15th August 2013
The Eurozone has come out of the longest recession since the currency was founded with the European statistics authority estimating that economy grew by 0.3% over the second quarter compared to the first.
But economists and analysts say the recovery remains patchy, is failing to increase employment and may not last.
Schroders European Economist Azad Zangana notes that the recovery remains uneven as the core export orientated economies continue to lead the way, while the smaller peripheral economies continue to struggle in their implementation of austerity.
Germany and Finland both recorded slightly stronger than expected growth of 0.7%, while France also outperformed expectations, achieving GDP growth of 0.5%. Italy and Spain which have already previously reported their growth numbers, -0.2% and -0.1% respectively remain in recession.
Elsewhere, Portugal provided the biggest surprise by posting 1.1% growth over the quarter – a huge upside surprise against the consensus.
Zangana says: “Details of the underlying drivers are thin for these initial estimates, but the French statistics office (INSEE) reported stronger growth in household consumption and changes to inventories as the key drivers to the pickup in French real GDP. The German statistics office (DESTATIS) reports an improvement in domestic demand, along with an improved contribution from net exports.”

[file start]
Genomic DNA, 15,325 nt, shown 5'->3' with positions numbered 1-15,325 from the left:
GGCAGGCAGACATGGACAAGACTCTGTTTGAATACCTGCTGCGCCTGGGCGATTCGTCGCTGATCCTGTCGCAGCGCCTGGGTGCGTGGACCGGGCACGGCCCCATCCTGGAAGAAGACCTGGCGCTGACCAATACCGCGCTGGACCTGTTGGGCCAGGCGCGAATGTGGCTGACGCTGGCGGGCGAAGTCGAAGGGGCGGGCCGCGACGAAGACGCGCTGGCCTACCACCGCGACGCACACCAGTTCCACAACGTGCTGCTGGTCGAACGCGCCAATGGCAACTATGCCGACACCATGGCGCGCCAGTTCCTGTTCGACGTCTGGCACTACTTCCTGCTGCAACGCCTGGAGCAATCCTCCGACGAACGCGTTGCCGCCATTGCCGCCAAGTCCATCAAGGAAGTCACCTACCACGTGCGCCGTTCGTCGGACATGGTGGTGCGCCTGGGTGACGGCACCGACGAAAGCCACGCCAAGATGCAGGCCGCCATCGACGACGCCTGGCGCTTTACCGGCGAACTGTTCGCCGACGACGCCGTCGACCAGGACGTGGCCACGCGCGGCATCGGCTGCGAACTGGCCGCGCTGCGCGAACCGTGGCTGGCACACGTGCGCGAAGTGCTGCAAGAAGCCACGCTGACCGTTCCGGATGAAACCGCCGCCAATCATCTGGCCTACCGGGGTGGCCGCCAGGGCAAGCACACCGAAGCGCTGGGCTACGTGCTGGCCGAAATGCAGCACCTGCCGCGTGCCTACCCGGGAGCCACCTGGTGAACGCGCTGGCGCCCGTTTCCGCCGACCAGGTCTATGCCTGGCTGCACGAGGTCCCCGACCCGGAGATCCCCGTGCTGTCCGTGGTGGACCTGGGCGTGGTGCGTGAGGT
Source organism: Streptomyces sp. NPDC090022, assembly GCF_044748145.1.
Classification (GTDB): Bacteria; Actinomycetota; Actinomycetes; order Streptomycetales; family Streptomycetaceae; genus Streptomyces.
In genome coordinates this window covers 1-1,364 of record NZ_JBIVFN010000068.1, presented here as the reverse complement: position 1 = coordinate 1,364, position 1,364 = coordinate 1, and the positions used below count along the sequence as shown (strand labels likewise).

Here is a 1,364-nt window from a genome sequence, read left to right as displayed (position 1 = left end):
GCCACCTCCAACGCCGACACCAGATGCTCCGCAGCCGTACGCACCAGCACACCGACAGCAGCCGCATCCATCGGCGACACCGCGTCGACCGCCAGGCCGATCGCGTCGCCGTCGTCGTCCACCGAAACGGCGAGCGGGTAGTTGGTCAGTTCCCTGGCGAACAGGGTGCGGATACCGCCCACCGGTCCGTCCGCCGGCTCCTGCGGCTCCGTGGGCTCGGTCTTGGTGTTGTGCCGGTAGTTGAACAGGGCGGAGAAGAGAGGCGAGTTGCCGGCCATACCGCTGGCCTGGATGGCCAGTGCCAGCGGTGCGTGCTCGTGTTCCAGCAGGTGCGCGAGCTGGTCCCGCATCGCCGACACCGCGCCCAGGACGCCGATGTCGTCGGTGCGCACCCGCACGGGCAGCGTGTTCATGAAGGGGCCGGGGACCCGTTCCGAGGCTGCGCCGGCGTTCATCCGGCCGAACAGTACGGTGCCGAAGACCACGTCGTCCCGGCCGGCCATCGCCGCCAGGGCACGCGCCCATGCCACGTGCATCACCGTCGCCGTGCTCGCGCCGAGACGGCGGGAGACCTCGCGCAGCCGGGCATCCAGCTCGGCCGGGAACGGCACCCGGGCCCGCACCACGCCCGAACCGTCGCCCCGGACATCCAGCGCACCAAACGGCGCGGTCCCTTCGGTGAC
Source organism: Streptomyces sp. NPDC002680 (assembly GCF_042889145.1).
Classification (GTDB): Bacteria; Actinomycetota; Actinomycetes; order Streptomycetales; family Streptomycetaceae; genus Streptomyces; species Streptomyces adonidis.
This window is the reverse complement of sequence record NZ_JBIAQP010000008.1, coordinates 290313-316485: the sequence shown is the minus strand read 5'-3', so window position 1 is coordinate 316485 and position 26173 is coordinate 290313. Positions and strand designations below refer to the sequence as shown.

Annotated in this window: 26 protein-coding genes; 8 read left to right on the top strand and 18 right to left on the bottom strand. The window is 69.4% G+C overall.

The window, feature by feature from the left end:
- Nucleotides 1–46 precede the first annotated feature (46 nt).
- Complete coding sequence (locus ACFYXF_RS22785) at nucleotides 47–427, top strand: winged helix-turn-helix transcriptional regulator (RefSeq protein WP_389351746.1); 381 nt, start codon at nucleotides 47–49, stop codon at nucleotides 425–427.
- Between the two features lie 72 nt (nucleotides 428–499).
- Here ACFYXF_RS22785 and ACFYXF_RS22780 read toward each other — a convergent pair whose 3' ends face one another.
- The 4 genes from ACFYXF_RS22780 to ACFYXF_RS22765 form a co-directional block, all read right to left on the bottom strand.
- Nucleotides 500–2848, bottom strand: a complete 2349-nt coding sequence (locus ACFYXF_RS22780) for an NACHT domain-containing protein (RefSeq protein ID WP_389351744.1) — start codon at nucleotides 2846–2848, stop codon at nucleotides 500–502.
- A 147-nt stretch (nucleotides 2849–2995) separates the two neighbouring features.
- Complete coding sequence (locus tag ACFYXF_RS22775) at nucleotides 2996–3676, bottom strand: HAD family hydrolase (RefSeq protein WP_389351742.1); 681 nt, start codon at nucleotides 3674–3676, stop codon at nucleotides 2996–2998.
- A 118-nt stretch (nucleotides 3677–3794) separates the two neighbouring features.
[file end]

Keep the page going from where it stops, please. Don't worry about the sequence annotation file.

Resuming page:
“We expect the improvement in activity to continue across the Eurozone in line with the PMIs but, as with the latest data, also expect most of the growth to be concentrated in countries that have not been involved in the sovereign debt crisis, and will therefore benefit from a greater proportion of their GDP growth coming from net trade.”
He adds: “In terms of the impact on monetary policy, the better than expected growth figures, along with the encouraging signals from private business surveys, may start to place pressure on the European Central Bank to take a more hawkish stance. However, only two months after the introduction of forward guidance and a significant amount of spare capacity, we doubt the ECB would consider tightening monetary policy anytime soon.”
Stewart Robertson, Senior Economist at Aviva Investors says: “At 0.3%, today’s growth figures are better news for the Eurozone, with the recession now ended in France and with Germany seeing strong growth of 0.7%. What the Eurozone is still missing however, is the jobs growth that is evident in other recovering economies such as the US and UK. We are actually still seeing a rise in unemployment in Europe, now close to 14% if Germany is excluded.
“There are reasons to believe that the GDP figure is not sustainable and might not be repeated in coming quarters. This is true for both France and Germany, where the uptick in growth can be attributed to a number of one-off factors, including a cold winter where energy consumption was high and construction activity distorted, as well as by spending being brought forward in anticipation of tax rises. Some leading indicators, including jobless figures, are still worrying.”
“The ECB should not feel that the pressure is off on the back of these figures, as the peripheral markets still need to be a focus, as well as unemployment levels more broadly. In order for unemployment levels to fall there must be more flexibility in labour markets and sustained GDP growth of 1.5% – a pace we have not quite reached yet even with today’s encouraging numbers.”